Show Boat sits on the cusp between the early 20th century style of Operetta and Musical Theater as we know it today. You will be playing Julie LaVerne, the lead actress on the Cotton Blossom, a show boat that brings entertainment to towns along the Mississippi River. This is a departure from your usual operatic soprano roles. How will you approach this role?
I actually wanted to be a Broadway belter before I ever even considered a career in opera, so I’m really excited to get to sing some classic musical theater and explore the lower part of my range (I sang second alto and tenor in high school and became a soprano against my will…). I have always been more interested in being a singing actress and a good storyteller than in producing perfect “pear-shaped tones,” and while Julie does get to sing a couple terrific tunes, I think my main job is to use those songs to reveal her character and advance the plot. The words are very simple, yet highly evocative, and there are plenty of opportunities to paint some images that will really draw the audience into the story.
Julie is the pivotal character in Show Boat, straddling the worlds of the white actors and the black dock and boat workers. She is African American (or mixed race), but “passes” for white and is married to a white man. This is significant because the show is set in the 1880s, a time when, in many states, mixed race marriages were illegal and an African American actress would not have been employed with an otherwise white cast. What is your feeling about the significance of this role historically and how will you personalize it?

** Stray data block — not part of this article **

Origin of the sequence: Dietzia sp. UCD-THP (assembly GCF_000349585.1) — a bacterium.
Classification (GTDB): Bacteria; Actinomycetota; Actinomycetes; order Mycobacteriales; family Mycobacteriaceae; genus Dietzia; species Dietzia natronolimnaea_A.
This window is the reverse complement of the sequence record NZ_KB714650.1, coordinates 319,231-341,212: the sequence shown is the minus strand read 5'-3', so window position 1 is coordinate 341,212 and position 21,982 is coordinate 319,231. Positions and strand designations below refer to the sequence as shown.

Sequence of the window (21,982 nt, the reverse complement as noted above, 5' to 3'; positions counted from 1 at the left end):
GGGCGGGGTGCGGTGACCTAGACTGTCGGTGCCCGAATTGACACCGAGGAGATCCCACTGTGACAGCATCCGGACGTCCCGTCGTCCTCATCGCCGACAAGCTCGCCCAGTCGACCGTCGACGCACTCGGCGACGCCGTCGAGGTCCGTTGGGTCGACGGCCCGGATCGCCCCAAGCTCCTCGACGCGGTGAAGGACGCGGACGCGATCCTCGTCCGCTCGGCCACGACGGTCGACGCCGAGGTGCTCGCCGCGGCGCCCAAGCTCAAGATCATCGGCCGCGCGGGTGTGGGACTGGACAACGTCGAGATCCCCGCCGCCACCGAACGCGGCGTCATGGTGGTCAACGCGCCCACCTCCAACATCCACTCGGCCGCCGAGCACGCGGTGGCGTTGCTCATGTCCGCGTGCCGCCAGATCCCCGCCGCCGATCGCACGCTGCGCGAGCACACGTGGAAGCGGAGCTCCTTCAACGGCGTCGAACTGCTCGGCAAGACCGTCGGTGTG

I certainly can’t complain about being discriminated against personally, and while I am from the South (or at least the Southwest), the issue of miscegenation was never given any thought when I was growing up, at least in my home. It’s true that we are often doomed to repeat the history that we might prefer to forget, especially regarding the acts of discrimination and dehumanization we ourselves have committed, but rather than trying to drive home the guilt that we have inherited from our not-so-distant ancestors, I will simply do my best to make Julie come across as a real person, not merely an archetypal character or even a representative of her race. Making the issue personal (in the literal sense) is far more effective than addressing the larger concept; likewise, discrimination against a group of people is always far easier than discrimination against an individual, especially one you know and sympathize with. And Julie is indeed very sympathetic: kind, talented, generous, and truly brave. If I just tell the story as Julie lived it, I think the historical significance will take care of itself.
Emily Pulley (Beatrice) and Keith Phares (Charlie) in Three Decembers (2001)
On Sunday, we’ll continue our question and answer session with Emily, as we learn her favorite Central City story. Stay tuned!
The above questions are just part of an interview with Emily Pulley in the 2013 Opera Insider. Download the pdf for the full article and much more on the history of the 2013 Festival productions, their composers and librettists, interviews with the artists and more.
Show Boat plays at the Buell Theatre in the Denver Performing Arts Complex from August 6-11, 2013.